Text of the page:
The role of reason in Don Bosco’s Way is indispensable because it acts like a bridge in the education of young people in three important ways:
  • It safeguards a relationship based on love (the emotional need) from degenerating into mere sentimentality.
  • It checks the believer’s faith (the spiritual need) from falling into superstition or religious fanaticism.
  • It checks reasoning (the rational need) from becoming individualist anarchism.
In short, reason checks the three values from turning into extremes or  exaggerations. Thanks to the healthy balance of love, faith and reason, educators in Don Bosco’s Way encounter their students with a disposition of respect that facilitates learning and discovery.

However, respect for students is possible only when educators are happy with their own identity. They will be able to know and accept their students only if they first know and accept themselves. This is the basis for the reasonable formulation of rules:

- Educators who are uncomfortable with their own identities are more likely to use rules as defences behind which to conceal their insecurities. They wear masks to hide their complexes and are not at ease in their students’ company. The rules they make are usually convenient to their interests, and seldom challenge their students to grow.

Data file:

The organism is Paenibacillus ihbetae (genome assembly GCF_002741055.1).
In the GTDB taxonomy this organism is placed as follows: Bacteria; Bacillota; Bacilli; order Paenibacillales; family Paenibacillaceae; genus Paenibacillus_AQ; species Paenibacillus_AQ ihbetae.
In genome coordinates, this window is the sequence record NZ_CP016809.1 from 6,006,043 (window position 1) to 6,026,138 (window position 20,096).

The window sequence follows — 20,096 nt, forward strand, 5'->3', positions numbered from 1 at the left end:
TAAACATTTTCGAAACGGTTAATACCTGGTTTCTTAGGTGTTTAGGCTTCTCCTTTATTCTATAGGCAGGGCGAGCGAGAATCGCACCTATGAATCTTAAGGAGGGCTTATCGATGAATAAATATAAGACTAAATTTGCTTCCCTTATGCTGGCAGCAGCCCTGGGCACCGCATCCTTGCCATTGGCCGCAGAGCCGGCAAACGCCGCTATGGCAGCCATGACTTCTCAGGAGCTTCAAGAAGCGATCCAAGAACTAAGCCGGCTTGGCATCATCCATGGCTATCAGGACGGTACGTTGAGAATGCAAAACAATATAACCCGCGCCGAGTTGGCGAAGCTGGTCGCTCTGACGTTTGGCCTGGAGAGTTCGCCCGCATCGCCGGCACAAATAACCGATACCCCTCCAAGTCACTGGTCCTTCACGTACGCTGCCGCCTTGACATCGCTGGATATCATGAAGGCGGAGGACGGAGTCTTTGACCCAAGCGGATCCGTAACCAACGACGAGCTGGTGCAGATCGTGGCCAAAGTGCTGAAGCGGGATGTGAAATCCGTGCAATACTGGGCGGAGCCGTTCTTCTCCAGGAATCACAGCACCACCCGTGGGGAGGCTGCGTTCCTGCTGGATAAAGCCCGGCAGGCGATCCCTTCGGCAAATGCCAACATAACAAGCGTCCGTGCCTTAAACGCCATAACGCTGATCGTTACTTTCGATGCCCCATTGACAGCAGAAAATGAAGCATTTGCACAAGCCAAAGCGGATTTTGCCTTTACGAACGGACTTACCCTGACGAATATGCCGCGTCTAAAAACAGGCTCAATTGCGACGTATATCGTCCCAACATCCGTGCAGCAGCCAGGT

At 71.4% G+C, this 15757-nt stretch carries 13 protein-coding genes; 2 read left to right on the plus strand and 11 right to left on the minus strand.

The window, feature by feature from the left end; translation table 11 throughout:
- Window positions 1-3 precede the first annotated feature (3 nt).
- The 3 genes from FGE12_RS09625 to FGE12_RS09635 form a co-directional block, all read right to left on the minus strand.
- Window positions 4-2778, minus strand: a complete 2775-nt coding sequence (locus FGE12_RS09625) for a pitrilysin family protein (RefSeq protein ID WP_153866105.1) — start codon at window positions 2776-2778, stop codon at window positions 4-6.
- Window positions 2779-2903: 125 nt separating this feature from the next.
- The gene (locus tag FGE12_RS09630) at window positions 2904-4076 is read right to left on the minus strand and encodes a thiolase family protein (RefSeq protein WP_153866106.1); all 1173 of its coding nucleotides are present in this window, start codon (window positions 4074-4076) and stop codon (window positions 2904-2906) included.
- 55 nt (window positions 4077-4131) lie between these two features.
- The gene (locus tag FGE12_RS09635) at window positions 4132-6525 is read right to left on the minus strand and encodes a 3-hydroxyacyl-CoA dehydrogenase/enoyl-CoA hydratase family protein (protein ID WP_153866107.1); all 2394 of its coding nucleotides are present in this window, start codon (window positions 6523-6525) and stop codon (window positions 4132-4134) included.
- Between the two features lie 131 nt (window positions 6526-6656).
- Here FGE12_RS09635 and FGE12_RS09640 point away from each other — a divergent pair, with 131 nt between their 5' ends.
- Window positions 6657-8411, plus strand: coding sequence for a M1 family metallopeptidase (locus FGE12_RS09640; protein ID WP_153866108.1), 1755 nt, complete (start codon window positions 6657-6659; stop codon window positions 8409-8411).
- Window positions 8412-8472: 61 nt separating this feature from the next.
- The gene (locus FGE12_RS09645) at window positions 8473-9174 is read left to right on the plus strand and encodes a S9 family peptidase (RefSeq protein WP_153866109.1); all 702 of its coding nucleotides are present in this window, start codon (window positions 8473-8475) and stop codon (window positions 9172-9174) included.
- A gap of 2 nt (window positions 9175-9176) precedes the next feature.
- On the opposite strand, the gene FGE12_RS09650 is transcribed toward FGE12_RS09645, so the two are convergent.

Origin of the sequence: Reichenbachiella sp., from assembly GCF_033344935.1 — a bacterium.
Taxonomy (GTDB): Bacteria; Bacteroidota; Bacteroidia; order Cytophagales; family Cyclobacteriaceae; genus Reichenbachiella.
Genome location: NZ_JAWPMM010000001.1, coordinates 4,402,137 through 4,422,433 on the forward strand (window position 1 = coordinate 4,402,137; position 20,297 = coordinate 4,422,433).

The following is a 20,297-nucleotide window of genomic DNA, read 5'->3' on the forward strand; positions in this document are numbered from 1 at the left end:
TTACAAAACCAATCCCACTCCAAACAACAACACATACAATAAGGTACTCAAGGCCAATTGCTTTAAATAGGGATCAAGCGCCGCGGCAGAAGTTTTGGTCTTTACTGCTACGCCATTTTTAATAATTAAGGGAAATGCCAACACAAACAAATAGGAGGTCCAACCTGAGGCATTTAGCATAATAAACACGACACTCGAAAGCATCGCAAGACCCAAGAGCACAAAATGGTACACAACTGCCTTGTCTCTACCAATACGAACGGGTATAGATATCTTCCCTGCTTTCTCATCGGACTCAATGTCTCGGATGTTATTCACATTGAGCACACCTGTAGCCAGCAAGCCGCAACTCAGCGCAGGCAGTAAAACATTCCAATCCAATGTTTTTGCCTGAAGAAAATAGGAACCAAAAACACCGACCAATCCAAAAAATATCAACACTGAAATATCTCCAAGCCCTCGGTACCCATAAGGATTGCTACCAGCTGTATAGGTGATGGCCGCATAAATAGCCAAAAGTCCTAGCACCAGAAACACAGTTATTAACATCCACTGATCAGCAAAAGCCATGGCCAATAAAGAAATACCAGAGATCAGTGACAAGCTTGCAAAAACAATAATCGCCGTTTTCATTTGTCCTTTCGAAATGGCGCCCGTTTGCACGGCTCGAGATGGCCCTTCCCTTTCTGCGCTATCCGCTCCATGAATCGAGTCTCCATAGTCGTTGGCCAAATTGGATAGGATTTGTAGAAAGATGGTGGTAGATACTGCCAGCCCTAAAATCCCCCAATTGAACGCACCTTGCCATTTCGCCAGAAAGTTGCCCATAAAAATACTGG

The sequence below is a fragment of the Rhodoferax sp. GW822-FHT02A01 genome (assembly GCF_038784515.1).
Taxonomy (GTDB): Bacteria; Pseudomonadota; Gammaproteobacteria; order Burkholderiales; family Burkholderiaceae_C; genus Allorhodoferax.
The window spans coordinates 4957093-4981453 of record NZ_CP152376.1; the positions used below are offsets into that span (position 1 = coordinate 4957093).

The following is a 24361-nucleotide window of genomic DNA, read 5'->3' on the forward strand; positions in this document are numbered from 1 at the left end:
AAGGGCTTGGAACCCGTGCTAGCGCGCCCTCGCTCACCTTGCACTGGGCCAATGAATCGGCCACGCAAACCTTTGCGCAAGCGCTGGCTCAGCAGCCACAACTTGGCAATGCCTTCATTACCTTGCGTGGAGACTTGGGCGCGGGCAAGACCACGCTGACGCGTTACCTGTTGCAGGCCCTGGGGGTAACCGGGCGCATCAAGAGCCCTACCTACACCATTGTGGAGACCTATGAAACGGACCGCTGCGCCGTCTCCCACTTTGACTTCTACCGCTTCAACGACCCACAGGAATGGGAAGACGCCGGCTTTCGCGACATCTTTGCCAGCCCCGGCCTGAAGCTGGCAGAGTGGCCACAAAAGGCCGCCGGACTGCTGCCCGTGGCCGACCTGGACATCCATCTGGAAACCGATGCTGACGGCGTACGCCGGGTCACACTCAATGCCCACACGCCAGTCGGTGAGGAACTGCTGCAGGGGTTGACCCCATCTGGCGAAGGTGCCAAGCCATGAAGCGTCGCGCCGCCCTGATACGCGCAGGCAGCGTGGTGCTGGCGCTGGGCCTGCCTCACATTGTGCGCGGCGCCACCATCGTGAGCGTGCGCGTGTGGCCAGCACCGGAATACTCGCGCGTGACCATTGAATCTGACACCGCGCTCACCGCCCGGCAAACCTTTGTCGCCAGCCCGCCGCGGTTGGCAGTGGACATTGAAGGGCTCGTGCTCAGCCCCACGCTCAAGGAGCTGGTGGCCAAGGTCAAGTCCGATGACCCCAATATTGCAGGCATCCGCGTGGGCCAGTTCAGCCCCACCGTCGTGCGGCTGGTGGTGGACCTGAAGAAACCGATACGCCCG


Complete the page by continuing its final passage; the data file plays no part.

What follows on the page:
- Teachers who do not know or do not accept their students are unable to gauge whether the rules they make are really helping their students or not.

- Instead, educators who have a healthy self-esteem, those who know and accept themselves as they are (with their positive and negative characteristics), are more likely to know and accept their students as well. Only teachers like these are at home with their pupils. The rules that they design are trusted by the students as positive steps for personal and community growth.

The harmony between self-understanding and student-understanding enables educators create excellent learning spaces that benefit the educator-student relationship.

Art: Peter Gonsalves (from Growing with the Young)